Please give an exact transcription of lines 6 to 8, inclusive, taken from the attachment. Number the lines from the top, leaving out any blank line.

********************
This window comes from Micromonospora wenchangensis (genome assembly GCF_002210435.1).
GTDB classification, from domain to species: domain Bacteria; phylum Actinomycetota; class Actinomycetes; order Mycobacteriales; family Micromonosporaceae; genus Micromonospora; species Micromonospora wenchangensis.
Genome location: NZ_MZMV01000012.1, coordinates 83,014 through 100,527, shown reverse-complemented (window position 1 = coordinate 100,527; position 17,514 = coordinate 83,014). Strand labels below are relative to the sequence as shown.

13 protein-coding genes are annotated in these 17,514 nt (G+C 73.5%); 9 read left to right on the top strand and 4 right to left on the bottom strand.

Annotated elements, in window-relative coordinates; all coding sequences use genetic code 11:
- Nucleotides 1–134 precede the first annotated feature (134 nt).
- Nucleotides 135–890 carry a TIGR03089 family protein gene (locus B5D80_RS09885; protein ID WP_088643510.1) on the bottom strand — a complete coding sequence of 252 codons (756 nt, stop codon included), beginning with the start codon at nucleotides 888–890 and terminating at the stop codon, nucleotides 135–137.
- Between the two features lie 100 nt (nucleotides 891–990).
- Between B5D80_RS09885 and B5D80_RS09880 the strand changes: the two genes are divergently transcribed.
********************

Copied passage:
- Nucleotides 1–134 precede the first annotated feature (134 nt).
- Nucleotides 135–890 carry a TIGR03089 family protein gene (locus B5D80_RS09885; protein ID WP_088643510.1) on the bottom strand — a complete coding sequence of 252 codons (756 nt, stop codon included), beginning with the start codon at nucleotides 888–890 and terminating at the stop codon, nucleotides 135–137.
- Between the two features lie 100 nt (nucleotides 891–990).